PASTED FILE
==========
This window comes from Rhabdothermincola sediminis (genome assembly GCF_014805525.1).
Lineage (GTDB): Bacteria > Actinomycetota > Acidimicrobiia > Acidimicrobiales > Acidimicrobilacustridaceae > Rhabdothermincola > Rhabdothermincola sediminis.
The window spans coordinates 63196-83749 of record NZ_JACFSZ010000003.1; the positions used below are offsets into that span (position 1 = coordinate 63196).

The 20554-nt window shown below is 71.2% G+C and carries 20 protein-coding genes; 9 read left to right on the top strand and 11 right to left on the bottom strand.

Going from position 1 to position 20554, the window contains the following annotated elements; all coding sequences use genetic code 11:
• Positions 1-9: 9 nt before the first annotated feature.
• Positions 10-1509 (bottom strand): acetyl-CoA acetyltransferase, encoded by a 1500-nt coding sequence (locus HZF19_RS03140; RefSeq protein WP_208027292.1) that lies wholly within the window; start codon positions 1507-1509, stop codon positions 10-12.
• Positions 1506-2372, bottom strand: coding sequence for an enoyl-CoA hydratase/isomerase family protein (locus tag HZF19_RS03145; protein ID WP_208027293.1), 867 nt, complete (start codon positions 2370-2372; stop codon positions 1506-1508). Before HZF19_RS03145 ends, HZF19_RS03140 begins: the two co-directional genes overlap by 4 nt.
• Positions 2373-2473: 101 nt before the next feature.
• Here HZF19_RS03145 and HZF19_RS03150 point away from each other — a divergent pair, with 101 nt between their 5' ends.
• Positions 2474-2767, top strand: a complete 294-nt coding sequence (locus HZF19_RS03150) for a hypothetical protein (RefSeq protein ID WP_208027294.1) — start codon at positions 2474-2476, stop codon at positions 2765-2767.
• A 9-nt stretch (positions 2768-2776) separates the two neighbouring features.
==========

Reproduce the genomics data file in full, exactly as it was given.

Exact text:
This window comes from Rhabdothermincola sediminis (genome assembly GCF_014805525.1).
Lineage (GTDB): Bacteria > Actinomycetota > Acidimicrobiia > Acidimicrobiales > Acidimicrobilacustridaceae > Rhabdothermincola > Rhabdothermincola sediminis.
The window spans coordinates 63196-83749 of record NZ_JACFSZ010000003.1; the positions used below are offsets into that span (position 1 = coordinate 63196).

The 20554-nt window shown below is 71.2% G+C and carries 20 protein-coding genes; 9 read left to right on the top strand and 11 right to left on the bottom strand.

Going from position 1 to position 20554, the window contains the following annotated elements; all coding sequences use genetic code 11:
• Positions 1-9: 9 nt before the first annotated feature.
• Positions 10-1509 (bottom strand): acetyl-CoA acetyltransferase, encoded by a 1500-nt coding sequence (locus HZF19_RS03140; RefSeq protein WP_208027292.1) that lies wholly within the window; start codon positions 1507-1509, stop codon positions 10-12.
• Positions 1506-2372, bottom strand: coding sequence for an enoyl-CoA hydratase/isomerase family protein (locus tag HZF19_RS03145; protein ID WP_208027293.1), 867 nt, complete (start codon positions 2370-2372; stop codon positions 1506-1508). Before HZF19_RS03145 ends, HZF19_RS03140 begins: the two co-directional genes overlap by 4 nt.
• Positions 2373-2473: 101 nt before the next feature.
• Here HZF19_RS03145 and HZF19_RS03150 point away from each other — a divergent pair, with 101 nt between their 5' ends.
• Positions 2474-2767, top strand: a complete 294-nt coding sequence (locus HZF19_RS03150) for a hypothetical protein (RefSeq protein ID WP_208027294.1) — start codon at positions 2474-2476, stop codon at positions 2765-2767.
• A 9-nt stretch (positions 2768-2776) separates the two neighbouring features.